Rui Domingues looks forward to the day when agreed standards will guide impact reporting.
Finance professionals have a reputation for being poor communicators. There is real skill involved in getting technical messages across to others, and two documents have recently been issued which both aim, in different ways, to help us achieve this.
Firstly, as part of the Charities Act 2006 review, the Cabinet Office published a call for evidence on the reporting framework for charities. The scope of this aspect of the overall review seems to concentrate mostly on whether reporting thresholds need to be changed, with little emphasis on the ‘softer’ aspects of reporting that is required in the Trustees’ Annual Report.
The call for evidence does mention impact reporting but, in the absence of any sector-wide consistency in this area, there is a danger that the Cabinet Office’s review may fail to properly cover necessary changes to impact reporting, even though this is an important area in need of development and clarification.
Secondly, New Philanthropy Capital (NPC), and various others, have published the Principles of Good Impact Reporting. This document sets out the key steps that a charity needs to take to develop a robust impact reporting system.
Recently, and independently of this guide, Friends of the Elderly worked with Pro Bono Economics (an organisation that matches volunteer economists with charities) on establishing the impact of our home-support services. This has been a very useful experience and proved to me the value of engaging with economics professionals to help demonstrate impact, as they have the necessary knowledge and expertise to construct a robust impact assessment. But the work was reactive, responding to a request from the public sector for this information.
If I close my eyes and dream of an ideal situation, the sector would create a coherent set of standards – similar in nature to the accounting standards we’re all familiar with – that would guide charity impact reporting, all set within a proportionate regulatory framework. Perhaps this development would be guided by a new breed of economists specialising in the charity sector, and maybe one day we will all be reading Charity Economics, or going to meetings of the Charity Economists Group.
But back to my two documents. In their own way, each is useful. The NPC document has a focus on impact and outcomes; the thrust of the Cabinet Office’s document appears to be on inputs and outputs. But can they both be right?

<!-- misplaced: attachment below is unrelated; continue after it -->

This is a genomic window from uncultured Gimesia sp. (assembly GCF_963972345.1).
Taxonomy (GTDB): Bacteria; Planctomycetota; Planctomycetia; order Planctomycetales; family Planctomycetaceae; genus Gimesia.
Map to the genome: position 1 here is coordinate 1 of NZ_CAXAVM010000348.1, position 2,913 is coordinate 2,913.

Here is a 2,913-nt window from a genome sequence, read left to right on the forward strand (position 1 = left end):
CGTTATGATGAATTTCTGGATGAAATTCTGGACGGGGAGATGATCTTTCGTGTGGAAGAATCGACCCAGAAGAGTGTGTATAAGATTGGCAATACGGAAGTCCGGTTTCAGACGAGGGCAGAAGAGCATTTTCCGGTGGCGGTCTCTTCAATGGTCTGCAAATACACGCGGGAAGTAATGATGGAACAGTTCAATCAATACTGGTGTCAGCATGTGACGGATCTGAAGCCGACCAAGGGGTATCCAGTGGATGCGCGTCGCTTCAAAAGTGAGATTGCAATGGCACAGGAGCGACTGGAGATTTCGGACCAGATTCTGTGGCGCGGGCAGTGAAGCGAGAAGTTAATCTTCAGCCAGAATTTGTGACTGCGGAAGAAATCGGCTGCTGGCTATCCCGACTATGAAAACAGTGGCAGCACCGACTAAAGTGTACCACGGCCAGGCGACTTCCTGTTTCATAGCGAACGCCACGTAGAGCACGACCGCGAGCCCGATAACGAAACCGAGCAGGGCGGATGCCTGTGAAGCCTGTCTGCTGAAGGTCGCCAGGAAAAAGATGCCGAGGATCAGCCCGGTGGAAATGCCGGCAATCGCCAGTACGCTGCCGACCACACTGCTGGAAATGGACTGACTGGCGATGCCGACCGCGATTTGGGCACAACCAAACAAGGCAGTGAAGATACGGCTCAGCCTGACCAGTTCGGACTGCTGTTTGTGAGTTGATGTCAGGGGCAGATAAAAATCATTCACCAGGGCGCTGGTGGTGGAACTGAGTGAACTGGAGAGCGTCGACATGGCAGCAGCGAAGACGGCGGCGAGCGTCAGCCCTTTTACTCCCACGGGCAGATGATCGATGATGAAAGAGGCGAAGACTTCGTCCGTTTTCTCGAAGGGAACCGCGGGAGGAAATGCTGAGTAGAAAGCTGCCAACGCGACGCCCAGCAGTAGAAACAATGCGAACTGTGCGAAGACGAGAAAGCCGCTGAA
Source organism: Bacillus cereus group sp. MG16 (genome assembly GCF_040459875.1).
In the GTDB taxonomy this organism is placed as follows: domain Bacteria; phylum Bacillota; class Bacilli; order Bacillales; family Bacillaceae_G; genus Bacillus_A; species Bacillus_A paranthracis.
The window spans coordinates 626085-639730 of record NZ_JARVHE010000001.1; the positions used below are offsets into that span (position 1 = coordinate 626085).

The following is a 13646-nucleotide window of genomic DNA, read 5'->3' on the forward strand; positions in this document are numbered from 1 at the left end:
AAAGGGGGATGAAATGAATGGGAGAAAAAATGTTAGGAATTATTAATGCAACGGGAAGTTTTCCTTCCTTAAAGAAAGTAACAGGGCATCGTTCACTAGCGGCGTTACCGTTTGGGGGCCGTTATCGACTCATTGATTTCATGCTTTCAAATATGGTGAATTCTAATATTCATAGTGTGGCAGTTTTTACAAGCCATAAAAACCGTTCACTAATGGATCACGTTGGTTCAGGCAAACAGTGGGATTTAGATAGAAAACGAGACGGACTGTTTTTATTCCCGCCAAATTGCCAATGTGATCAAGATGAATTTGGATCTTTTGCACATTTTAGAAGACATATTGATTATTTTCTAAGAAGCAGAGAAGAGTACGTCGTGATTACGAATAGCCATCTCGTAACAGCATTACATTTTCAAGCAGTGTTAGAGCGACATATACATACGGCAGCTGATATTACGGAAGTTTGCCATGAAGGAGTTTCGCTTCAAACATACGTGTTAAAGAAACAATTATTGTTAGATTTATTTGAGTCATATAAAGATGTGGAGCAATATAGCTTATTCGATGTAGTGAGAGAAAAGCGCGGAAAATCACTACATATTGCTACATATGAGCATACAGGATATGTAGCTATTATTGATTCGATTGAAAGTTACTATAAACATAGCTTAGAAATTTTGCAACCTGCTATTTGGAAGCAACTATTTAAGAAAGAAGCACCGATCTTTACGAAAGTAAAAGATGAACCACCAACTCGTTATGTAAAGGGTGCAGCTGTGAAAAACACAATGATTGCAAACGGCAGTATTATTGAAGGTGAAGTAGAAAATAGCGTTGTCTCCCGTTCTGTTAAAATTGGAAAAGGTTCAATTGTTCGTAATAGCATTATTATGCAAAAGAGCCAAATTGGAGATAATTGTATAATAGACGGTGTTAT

The answer is probably that both documents are right – but not exclusively. A donor would want to make sure that the resources they gave – whether time or money – would both make a difference (impact), and be used wisely (inputs/outputs).
Value for money
Taken together, the two documents remind me of the classic ‘value-for-money’ framework (VFM), which draws both the impact and the input/output aspects together. Having previously maligned the VFM concept (while struggling through laborious public sector tender submissions), I am faced with the unpleasant reality that perhaps I was wrong, and there is something in it after all.
So, what does all this mean for me, as a finance leader in my organisation? Until impact reporting is covered more seriously by a regulatory or standardsbased framework, it will be hard to justify dedicating resources to working up meaningful, consistent impact information.
I am not in favour of increasing our regulatory burden, but we should be proving our impact; showing how we make a difference.
With the scarcity of resources we all face, I will have to focus on the input and output side of things. But this won’t stop me wanting to do my bit in helping to show how we deliver impact at Friends of the Elderly.
Perhaps I need to look at VFM again. Perhaps there is space for a version of this model, tailored to the charity sector, around which finance professionals could design reporting structures. Because, if adopted properly, this framework could help reveal the impact we make and why we can be trusted with donors’ valuable resources.
Rui Domingues is finance director at Friends of the Elderly